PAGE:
AN exhibition to promote the joint Henley and Harpsden neighbourhood plan was held at Henley town hall on Friday and Saturday, write James Burton and Helen Patchett.
About 150 people attended the event, where town councillors and staff from consultants Nexus Planning were on hand to answer questions. The exhibition featured boards summarising the plan’s key points and visitors were encouraged to fill out questionnaires.
Mayor Martin Akehurst, who attended on Friday, said: “It is vital that people engage with the plan because it will give us some level of control over Henley’s future.It will safeguard the town from uncontrolled development and allow it to grow in a more planned way, which will preserve its uniqueness.”
The plan recommends nine sites in Henley and Harpsden where up to 485 homes could be built between now and 2027. It also makes recommendations on traffic and transport, the environment, employment, social infrastructure and the local economy.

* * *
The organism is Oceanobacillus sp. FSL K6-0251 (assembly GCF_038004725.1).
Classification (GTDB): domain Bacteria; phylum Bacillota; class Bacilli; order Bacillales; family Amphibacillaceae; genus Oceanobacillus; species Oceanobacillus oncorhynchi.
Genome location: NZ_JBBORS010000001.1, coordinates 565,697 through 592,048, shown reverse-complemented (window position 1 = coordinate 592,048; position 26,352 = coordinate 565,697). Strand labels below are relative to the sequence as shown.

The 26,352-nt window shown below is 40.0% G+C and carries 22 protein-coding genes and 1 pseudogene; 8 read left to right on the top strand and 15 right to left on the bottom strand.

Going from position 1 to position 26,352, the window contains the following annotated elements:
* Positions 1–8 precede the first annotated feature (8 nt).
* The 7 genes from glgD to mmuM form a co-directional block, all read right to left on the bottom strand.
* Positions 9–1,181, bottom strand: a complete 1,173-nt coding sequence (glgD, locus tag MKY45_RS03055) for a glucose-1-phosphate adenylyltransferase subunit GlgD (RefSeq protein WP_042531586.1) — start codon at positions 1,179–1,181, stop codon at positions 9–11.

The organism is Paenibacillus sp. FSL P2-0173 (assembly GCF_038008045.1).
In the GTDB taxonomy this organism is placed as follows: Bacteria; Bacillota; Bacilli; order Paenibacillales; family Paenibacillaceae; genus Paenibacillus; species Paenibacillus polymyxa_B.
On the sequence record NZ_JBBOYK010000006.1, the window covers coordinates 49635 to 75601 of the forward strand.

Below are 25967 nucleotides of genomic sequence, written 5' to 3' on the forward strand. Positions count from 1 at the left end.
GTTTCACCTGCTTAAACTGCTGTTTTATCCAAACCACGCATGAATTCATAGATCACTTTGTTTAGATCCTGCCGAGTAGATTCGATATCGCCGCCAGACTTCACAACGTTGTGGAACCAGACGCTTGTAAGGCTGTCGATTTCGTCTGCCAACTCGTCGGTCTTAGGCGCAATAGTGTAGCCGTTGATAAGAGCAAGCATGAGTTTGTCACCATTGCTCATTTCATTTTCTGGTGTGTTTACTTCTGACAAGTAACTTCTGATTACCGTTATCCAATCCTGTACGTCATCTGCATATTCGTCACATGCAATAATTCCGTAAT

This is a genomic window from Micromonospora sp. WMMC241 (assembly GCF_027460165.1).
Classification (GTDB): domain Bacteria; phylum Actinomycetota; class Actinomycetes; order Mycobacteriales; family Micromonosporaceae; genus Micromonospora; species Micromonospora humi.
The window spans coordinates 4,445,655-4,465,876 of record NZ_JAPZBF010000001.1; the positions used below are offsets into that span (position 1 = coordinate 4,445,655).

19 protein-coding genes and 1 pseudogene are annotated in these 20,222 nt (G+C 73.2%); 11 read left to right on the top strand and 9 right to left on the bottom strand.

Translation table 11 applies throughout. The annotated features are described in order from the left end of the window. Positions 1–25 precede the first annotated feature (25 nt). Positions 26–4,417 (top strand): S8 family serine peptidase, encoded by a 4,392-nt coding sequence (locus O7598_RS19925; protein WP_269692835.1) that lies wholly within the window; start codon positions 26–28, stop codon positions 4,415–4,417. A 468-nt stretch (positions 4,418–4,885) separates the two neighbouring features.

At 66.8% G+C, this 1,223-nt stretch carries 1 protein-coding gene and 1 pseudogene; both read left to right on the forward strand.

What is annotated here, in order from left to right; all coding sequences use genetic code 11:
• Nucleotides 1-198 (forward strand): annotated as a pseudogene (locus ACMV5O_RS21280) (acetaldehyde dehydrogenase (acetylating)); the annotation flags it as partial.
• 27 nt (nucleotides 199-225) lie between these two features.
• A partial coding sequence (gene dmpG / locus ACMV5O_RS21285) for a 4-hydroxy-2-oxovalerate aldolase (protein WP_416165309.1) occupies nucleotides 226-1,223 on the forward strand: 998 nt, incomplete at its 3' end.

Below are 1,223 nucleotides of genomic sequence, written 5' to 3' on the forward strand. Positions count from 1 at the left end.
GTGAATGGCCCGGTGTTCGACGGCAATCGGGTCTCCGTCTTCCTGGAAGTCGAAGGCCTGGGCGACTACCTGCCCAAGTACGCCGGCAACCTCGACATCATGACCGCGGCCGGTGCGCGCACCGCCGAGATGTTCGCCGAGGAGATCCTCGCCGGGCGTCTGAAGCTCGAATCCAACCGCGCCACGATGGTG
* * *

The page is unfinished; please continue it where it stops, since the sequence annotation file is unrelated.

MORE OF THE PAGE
So far almost 100 people have completed questionnaires online while others have picked up printed copies at the town hall.
There will be two mobile displays in Henley this weekend where people will be able to give feedback. The first will be at Waitrose in Bell Street from 10am until 2pm on Saturday and the second will be at Tesco, off Reading Road, from 10am until 2pm on Sunday. The consultation runs until June 27. For more information, visit www.jhhnp.co.uk
Meanwhile, a public consultation on plans to build up to 825 new homes each year in South Oxfordshire began this week.
A report known as a strategic housing market assessment was commissioned to determine the county’s housing needs by 2031. It found that South Oxfordshire should take at least 725 homes annually over a 20-year period from 2011 — a total of between 14,500 and 16,500 homes.
The district council’s current core strategy calls for only 11,487 homes between 2006 and 2027, which works out at about 527 homes per year.
Henley MP John Howell has written to planning minister Nick Boles to challenge the findings and says the district council should resist pressure to increase its housing numbers.
Council leader Ann Ducker said: “We have agreed that we don’t like the numbers and methodology but, unless Nick Bowles changes anything, we have to work with it.
“It depends on what the consultation comes up with. We will want to know how the public and parish and town councils feel. We are a long way off making any decisions.”